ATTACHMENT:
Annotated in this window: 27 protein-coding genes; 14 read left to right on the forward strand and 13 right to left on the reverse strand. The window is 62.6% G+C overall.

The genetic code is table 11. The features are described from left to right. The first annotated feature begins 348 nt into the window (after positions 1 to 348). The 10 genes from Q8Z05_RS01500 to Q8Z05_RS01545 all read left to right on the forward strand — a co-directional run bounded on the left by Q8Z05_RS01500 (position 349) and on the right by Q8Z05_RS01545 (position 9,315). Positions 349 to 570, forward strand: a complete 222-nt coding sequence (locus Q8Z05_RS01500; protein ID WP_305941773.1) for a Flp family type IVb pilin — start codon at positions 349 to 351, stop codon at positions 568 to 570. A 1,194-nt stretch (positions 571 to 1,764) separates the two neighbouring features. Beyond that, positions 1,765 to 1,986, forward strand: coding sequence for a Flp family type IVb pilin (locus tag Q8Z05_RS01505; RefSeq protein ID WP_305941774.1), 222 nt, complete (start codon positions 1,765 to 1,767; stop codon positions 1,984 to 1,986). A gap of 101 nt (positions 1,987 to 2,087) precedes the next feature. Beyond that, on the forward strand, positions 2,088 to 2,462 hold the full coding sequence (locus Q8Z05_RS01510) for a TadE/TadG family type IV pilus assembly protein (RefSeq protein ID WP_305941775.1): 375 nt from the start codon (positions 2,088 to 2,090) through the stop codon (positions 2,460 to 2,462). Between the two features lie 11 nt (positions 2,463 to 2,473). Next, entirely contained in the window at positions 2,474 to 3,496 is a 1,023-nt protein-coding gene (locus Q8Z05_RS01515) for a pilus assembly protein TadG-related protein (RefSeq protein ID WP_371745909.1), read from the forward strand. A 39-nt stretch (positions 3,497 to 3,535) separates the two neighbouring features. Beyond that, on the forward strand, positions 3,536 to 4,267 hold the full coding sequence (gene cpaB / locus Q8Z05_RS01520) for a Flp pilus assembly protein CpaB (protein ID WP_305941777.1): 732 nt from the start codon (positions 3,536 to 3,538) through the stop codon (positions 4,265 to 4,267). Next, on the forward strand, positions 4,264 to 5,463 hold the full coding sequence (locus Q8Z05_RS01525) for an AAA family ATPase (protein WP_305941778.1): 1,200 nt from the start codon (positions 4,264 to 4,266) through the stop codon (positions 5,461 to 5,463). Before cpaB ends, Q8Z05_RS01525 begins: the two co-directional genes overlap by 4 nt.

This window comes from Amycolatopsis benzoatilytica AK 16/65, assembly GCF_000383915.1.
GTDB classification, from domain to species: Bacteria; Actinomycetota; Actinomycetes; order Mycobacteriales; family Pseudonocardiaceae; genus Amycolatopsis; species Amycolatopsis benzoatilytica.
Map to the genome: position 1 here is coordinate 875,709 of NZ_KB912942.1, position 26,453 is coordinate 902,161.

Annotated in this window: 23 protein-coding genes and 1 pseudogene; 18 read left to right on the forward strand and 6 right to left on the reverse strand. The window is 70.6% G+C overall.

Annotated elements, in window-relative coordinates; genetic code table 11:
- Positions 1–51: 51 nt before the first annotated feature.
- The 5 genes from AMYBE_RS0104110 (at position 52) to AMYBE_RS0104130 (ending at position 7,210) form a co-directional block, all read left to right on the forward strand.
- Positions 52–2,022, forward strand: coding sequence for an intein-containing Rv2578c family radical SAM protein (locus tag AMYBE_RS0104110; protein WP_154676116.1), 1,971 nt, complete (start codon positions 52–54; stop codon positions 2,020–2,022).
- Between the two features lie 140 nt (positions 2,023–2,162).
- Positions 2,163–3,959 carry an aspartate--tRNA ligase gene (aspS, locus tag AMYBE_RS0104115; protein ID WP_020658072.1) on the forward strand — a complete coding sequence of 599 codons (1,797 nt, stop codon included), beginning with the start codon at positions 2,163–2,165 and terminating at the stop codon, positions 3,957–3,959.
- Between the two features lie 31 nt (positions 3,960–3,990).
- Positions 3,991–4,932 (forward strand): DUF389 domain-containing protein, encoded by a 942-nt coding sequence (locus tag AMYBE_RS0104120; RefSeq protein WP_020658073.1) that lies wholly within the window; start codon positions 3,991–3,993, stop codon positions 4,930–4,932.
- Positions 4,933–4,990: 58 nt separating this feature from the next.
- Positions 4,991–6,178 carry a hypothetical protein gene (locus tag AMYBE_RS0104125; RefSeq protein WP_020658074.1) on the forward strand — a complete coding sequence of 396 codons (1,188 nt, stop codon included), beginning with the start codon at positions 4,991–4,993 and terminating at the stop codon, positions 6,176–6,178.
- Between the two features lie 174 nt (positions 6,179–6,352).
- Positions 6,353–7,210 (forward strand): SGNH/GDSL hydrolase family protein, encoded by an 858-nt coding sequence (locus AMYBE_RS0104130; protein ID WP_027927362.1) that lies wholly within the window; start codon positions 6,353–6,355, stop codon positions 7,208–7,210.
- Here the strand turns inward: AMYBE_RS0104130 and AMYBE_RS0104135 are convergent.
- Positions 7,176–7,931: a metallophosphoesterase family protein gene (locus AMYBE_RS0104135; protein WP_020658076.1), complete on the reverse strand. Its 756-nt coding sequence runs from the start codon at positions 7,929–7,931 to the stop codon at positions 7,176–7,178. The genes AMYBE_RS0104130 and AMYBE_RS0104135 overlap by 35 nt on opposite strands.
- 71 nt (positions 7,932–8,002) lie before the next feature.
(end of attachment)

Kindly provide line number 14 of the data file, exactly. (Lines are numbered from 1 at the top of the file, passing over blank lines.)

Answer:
- Positions 3,991–4,932 (forward strand): DUF389 domain-containing protein, encoded by a 942-nt coding sequence (locus tag AMYBE_RS0104120; RefSeq protein WP_020658073.1) that lies wholly within the window; start codon positions 3,991–3,993, stop codon positions 4,930–4,932.